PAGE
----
WASHINGTON With his Iraq strategy mired in chaos, his inner circle besieged and a hostile Congress asserting itself, there is still one thing President George W. Bush can depend on -- his own refusal to bend.
Even with fellow Republicans increasingly questioning the wisdom of his policies, he shows little sign of wavering, reflecting a single-mindedness that has become a defining trait of his presidency.
Bush's supporters call it the mark of a principled leader, while critics see it as symptomatic of a reckless worldview that mistakes intransigence for resolve.
What it means in practical terms, however, is no end in sight to political gridlock in Washington.
The president's veto on Tuesday of legislation that would have imposed a timetable for U.S. troop withdrawal from Iraq could be the first of many legislative standoffs to come in his final 21 months in office.
"George W. Bush is of a mind-set that says, 'You're not going to tell us what to do,'" said Shirley Anne Warshaw, a presidential scholar at Gettysburg College in Pennsylvania. "The 'decider' still hasn't learned to be the compromiser."
And compromise isn't going to get any easier.
Facing a Democratic-led Congress challenging his conduct of the war and using its broad authority to investigate his administration, Bush is digging in his heels even harder as he fights to stave off lame-duck status.
He is also defying calls to dump Attorney General Alberto Gonzales over the botched firing of federal prosecutors, and to withdraw support for Paul Wolfowitz, an Iraq war architect now embroiled in scandal as president of the World Bank.
In defending his loyalists, Bush is signaling how far he is willing to go to avoid the message of weakness that their forced departure might send, analysts say.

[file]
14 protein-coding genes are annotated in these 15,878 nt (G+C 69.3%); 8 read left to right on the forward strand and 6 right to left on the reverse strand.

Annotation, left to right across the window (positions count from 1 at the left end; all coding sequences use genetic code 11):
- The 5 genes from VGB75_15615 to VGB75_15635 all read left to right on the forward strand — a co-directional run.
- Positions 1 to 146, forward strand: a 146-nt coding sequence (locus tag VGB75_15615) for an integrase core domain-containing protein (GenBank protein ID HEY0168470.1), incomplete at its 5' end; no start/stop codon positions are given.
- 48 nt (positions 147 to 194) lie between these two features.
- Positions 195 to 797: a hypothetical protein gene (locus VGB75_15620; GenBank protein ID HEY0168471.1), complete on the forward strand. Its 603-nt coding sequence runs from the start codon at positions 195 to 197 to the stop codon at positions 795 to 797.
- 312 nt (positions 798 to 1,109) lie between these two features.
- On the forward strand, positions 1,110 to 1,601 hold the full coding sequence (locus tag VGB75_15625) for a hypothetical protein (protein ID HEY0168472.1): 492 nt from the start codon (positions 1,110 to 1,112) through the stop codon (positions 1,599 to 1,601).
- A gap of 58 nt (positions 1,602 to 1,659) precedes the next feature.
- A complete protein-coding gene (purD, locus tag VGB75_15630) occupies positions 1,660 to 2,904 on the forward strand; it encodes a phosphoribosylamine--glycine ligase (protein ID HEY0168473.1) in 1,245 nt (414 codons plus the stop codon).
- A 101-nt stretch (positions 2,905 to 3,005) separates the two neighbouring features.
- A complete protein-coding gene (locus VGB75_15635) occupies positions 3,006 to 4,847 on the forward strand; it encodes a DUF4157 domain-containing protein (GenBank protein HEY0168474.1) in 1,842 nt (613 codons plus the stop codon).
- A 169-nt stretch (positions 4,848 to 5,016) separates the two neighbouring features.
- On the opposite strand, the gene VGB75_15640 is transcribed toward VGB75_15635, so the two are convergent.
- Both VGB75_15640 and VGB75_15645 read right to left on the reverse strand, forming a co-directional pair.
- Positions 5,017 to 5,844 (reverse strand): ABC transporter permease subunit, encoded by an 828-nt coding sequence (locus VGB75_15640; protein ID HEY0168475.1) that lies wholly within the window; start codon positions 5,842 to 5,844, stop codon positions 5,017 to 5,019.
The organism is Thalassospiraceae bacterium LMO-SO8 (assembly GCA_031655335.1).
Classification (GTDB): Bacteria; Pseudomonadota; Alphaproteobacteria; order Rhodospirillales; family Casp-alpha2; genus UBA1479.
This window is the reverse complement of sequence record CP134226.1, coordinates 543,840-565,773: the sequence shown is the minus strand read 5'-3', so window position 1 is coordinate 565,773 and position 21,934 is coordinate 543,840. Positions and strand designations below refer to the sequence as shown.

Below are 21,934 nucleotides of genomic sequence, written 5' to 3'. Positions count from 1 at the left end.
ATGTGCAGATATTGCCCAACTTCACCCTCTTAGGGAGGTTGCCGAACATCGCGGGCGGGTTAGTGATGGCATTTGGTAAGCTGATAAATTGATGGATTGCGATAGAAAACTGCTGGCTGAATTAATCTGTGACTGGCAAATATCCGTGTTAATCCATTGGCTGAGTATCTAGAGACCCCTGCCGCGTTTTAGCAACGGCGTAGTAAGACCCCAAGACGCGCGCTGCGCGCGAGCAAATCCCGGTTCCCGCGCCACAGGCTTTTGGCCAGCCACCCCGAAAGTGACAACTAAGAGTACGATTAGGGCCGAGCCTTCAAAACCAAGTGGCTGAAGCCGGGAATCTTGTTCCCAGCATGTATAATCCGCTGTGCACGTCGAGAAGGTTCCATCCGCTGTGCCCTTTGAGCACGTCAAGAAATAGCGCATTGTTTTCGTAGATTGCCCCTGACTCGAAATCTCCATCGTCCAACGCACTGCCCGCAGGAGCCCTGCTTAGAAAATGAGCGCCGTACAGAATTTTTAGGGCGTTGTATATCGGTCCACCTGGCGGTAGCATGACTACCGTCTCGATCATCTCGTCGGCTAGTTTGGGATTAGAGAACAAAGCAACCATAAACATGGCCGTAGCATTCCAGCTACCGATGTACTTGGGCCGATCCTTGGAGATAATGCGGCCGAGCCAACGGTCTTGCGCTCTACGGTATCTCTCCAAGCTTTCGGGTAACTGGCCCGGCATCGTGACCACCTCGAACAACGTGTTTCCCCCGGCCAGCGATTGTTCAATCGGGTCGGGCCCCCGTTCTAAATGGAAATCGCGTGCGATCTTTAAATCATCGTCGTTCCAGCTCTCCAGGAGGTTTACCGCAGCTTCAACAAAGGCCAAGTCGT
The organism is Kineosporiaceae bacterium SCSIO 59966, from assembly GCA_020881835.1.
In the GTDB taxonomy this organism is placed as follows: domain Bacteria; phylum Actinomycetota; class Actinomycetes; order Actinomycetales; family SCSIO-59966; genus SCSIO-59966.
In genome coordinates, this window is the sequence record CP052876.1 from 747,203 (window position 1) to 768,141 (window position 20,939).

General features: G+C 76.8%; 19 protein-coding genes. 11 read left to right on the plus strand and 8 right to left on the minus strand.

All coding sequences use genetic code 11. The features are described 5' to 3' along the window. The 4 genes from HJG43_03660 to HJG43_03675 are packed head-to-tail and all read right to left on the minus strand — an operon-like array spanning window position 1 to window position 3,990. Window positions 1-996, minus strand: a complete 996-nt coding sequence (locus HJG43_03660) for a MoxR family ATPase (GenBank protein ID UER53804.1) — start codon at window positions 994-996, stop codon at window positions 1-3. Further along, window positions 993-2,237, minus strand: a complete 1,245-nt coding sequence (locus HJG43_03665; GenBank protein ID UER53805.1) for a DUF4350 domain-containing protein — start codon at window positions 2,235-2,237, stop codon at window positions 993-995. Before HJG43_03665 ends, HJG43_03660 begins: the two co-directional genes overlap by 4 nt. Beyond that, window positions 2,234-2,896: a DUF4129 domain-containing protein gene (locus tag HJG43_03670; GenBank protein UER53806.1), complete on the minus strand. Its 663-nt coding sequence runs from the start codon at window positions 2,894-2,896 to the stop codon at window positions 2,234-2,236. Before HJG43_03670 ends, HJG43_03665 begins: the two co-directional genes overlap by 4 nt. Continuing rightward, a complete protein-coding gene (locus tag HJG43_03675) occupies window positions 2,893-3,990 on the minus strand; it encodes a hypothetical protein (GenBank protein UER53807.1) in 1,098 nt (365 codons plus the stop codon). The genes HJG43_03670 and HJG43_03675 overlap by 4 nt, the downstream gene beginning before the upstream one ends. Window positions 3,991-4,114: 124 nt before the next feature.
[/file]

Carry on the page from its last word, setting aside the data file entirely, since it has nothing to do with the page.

Adding to Bush's pressures, a new book by former CIA chief George Tenet accuses administration officials of going to war in Iraq without "serious debate" on whether Saddam Hussein posed an imminent threat. The White House denies the charge.
SHRUGGING OFF HIS PROBLEMS
But Bush seems to take pride in shrugging off such problems. Barred by law from seeking a third term, he also appears more than willing to buck public opinion.
He comes across as almost unshakable is his belief that history will vindicate him for an increasingly unpopular war that has driven his approval ratings down into the mid-30 percent range and eroded U.S. credibility at home and abroad.
"You must have a set of principles that are firmly etched in your soul," Bush said on PBS' "Charlie Rose Show."
Still, some analysts say Bush is not as inflexible as he might seem and that his second-term woes have been magnified by Iraq, the overarching issue of his presidency.
He has, for example, softened over time on immigration reform and domestic spying and recently turned more pragmatic in dealing with North Korea, a country he once shunned as a charter member of what he had branded the "axis of evil."
"Is he stubborn? Certainly. Is he resolute? Yes," said Stephen Hess, a political scientist at George Washington University. "But Iraq makes everything look worse than it is."
Bush won his first term and then a second depicting his Democratic rivals as "flip-floppers" shifting with the political winds.
He was supposed to be the first "MBA president" -- he holds a masters of business administration from Harvard -- and would run the executive branch like a CEO, the conservative National Review magazine wrote in a scathing critique of Bush's tenure.
But critics say instead of bringing management sense to the White House, he brought a rigid conservative agenda and surrounded himself with longtime lieutenants devoted to it.
Bush's with-us-or-against-us approach helped galvanize the country in the aftermath of the September 11 attacks. But his popularity fell as deteriorating conditions in Iraq turned most Americans against the war. That factored heavily into the Republicans' loss of Congress in November's elections.
Throughout his presidency, Bush has seemed loath to admit mistakes or change course, apparently seeing it as weakness. It is a lesson he may have learned from the fate of his father, who lost re-election after breaking his no-new-taxes pledge.
But single-mindedness has had its costs.
Bush kept Donald Rumsfeld as defense secretary long after even fellow Republicans were calling for his removal over his handling of the war, and then ousted him after the midterm elections when the political damage was already done.